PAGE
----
Presentation Outline

The Challenge of Ever-Accelerating Change
Finding Inner Wisdom in Uncertain Times

Peter Russell


We all experience how the pace of change is speeding up, but seldom do we step back to look at where this acceleration is taking us, and how to cope with the impact it will have on our lives.

The last half-century has seen unprecedented change–television, satellites, nuclear power, jet travel, fax machines, portable phones–all contributing to a speeding in the pace of change. Yet this acceleration is not a just twentieth century phenomenon. The world of fifty years ago was much faster than the world of 500 years ago when the Renaissance was just beginning and Copernicus dared suggest the Earth was spinning round the sun. The pace of change 500 years ago was much faster than it was 5,000 years ago at the dawn of civilization. And change then was much faster than it was 50,000 years ago. This accelerating pattern goes all the way back to the emergence of life itself. Charting evolution of life on Earth up the side of New York’s World Trade Center, we see how significant developments have occurred in ever-shorter times, and the current epoch corresponds to the thickness of the coat of paint on the top of this quarter-mile high tower.

There are two reasons for this acceleration. The first is positive feedback. The more complexity that is created, the easier it is for more complexity to emerge. When we moved from the Industrial Age into the Information Age we did not have to re-invent factories or mass distribution. That expertise had already been gained; we had simply to apply it to computers. Now this new technology is faciilitating a rapid development in almost all areas of life.

The second reason that the pace of change is speeding up is somewhat ironical. We are trying to speed things up. No one ever made money from an invention that slowed things down–sucha s a 10 Mhz chip. We are continually striving to get more done faster. Twenty years ago social commentators were forecasting that information technology would lead to a "Leisure Society." Where did it go? We’ve used our new technologies not to give us more time, but to pack more and more in to the time we have, driven by the belief that the more we do the happier we’ll be.

Whether we like it or not, the pace of change is going to keep increasing. Extrapolating Moore’s law in computing, we find that by the year 2020 your $1000 computer will have the processing power of the human brain, and virtual reality will be as familiar as the web is today. Biotechnology will have revolutionized medicine, and led to many unexpected breakthroughs, possible extending life far beyond current expectations. And nanotechnology will be creating its own revolution in manufacturing.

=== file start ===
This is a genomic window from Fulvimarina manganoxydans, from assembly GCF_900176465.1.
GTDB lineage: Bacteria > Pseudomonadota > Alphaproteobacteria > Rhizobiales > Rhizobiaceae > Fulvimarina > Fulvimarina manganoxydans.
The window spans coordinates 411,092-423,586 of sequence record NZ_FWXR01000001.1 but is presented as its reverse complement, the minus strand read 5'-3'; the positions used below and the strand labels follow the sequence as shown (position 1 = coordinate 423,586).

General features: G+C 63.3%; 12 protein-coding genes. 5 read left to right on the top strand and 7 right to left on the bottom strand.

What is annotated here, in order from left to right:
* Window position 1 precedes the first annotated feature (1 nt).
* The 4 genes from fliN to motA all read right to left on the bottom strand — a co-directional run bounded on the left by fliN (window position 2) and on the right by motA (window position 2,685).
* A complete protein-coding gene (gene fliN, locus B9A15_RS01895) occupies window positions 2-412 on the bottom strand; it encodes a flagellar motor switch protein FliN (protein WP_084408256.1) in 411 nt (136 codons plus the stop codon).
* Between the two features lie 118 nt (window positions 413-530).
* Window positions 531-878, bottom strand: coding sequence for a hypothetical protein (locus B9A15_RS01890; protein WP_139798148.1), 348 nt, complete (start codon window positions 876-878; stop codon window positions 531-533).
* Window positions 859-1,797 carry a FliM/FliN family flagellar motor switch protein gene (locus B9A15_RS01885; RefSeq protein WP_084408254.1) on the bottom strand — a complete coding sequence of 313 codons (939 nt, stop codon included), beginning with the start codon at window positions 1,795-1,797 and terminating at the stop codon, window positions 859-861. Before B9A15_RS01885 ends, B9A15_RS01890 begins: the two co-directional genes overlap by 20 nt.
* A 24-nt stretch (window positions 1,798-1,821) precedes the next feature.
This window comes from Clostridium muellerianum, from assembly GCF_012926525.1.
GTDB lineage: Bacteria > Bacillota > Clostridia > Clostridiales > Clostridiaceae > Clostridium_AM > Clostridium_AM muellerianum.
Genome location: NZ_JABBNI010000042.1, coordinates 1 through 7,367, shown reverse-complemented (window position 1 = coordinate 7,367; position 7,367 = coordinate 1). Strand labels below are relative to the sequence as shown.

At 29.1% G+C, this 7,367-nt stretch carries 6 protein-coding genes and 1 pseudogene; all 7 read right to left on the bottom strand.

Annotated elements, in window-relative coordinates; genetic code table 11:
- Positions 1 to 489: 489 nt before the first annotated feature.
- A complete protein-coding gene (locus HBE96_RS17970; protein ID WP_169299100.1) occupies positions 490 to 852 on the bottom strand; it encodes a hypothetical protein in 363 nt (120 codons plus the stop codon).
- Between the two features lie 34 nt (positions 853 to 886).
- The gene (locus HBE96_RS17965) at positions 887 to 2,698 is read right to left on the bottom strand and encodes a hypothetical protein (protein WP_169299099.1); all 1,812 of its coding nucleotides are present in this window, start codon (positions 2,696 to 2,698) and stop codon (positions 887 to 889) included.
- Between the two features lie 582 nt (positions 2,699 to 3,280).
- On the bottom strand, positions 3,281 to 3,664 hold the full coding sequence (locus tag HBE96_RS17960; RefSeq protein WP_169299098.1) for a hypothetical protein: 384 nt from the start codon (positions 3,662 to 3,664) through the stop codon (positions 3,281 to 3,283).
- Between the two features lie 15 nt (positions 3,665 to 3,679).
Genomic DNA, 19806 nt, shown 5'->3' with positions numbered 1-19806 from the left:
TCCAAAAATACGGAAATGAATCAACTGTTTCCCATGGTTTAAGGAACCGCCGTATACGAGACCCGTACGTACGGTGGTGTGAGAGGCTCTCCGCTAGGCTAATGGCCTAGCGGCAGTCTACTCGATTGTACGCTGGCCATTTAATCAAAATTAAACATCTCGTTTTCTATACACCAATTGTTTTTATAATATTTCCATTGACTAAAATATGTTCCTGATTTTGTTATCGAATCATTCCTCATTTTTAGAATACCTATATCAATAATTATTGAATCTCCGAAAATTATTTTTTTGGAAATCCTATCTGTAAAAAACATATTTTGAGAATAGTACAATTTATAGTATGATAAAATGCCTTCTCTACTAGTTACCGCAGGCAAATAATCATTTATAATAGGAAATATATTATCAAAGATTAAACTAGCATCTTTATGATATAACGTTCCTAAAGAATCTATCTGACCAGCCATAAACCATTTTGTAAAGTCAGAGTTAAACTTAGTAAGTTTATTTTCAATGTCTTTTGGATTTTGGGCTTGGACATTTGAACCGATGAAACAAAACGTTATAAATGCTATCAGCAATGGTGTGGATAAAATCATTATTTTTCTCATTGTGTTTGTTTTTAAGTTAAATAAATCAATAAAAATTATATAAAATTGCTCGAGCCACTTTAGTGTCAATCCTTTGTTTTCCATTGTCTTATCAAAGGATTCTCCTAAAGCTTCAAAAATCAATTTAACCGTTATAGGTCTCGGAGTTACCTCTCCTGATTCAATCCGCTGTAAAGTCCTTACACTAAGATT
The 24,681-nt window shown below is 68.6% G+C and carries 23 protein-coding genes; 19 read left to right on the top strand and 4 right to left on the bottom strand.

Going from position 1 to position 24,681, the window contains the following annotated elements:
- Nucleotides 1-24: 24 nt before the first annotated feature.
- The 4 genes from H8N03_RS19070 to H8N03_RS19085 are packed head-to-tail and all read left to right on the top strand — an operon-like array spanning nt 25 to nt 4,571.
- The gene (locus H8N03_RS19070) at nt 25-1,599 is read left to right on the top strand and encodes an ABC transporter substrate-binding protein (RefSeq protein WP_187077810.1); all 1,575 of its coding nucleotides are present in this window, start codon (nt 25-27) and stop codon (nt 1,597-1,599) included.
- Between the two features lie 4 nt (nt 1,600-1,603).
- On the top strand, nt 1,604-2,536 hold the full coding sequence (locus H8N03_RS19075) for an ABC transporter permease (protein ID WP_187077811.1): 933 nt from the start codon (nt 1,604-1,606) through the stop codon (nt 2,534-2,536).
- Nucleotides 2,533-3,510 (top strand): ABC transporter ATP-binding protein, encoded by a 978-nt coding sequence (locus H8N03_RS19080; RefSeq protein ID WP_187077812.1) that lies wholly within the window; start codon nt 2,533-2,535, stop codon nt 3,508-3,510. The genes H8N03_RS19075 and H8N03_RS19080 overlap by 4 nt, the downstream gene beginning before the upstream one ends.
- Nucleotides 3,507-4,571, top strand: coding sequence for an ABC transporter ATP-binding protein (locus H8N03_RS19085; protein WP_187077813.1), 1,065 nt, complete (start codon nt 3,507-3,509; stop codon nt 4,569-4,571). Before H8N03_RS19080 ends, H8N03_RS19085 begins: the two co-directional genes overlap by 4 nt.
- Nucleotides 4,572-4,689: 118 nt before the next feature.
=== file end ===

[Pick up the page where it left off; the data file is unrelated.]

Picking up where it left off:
Twenty years is only half the time period since the sixties. Yet more change is likely in those next twenty years than occurred over the last 200 years. If we could see just 20 years into the future our new technologies would seem like magic–just as a CD would have been magic to Mozart.

The faster change comes, the harder it is to predict the future. In fact we’ve never been very good at predicting the future. In 1893 a group of thinkers at the Chicago World Trade Fair were asked to predict the world a hundred years in the future. They got just about everything wrong. About the only thing they were correct about was the spread of the telephone, predicting that by 1993 there would then be a telephone in every city–not one in almost very pocket. Similarly, in our own lifes, many experts have vastly underestimated the full impact of computing.

Forty years ago, when I first started working with computers (an 8K machine that filled an office and took 20 minutes to boot up each day), few even foresaw the networking of computers. Twenty years ago, when I wrote The Global Brain, forecasting the growth of the Internet, no one foresaw how profoundly the net would affect our lives. And how many of us, just five years ago, when we were probably first coming to terms with e-mail and the Internet would have predicted where the web would be today? How then can we make any reliable predictions about where it will be in 5 years time–or, given the acceleration in change–in even 3 years time? We are always trapped by our current mindsets; it is impossible to see the inventions and discoveries that are yet to come.

So how do we cope with an increasingly unpredictable world? How can we prepare ourselves as the winds of change whip up into a storm of change? Some hints can be found from how trees withstand a storm.